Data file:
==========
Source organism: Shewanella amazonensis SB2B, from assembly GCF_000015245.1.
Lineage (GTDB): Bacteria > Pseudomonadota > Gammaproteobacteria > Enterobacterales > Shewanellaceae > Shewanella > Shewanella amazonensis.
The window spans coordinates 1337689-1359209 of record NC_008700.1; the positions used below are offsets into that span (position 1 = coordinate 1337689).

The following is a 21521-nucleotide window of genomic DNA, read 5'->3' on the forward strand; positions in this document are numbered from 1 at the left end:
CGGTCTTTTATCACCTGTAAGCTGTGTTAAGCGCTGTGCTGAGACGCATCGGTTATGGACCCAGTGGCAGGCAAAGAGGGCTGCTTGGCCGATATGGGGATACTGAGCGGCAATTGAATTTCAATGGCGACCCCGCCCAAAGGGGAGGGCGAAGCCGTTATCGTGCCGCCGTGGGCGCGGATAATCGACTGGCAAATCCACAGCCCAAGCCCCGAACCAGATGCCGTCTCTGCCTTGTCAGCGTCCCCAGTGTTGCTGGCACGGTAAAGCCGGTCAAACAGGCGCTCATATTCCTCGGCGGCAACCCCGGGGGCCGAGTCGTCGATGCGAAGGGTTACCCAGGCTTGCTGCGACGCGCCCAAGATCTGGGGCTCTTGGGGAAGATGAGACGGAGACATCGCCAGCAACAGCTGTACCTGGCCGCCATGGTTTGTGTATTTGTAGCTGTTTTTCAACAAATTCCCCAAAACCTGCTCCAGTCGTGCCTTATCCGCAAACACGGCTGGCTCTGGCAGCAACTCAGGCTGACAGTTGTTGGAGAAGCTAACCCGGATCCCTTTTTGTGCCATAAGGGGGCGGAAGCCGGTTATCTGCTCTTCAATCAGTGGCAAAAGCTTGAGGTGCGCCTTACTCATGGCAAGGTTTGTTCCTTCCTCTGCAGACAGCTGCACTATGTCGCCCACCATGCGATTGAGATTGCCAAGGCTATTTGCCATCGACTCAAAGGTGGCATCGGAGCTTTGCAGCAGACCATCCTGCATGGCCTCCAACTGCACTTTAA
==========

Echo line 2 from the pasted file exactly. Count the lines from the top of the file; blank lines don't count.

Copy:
Lineage (GTDB): Bacteria > Pseudomonadota > Gammaproteobacteria > Enterobacterales > Shewanellaceae > Shewanella > Shewanella amazonensis.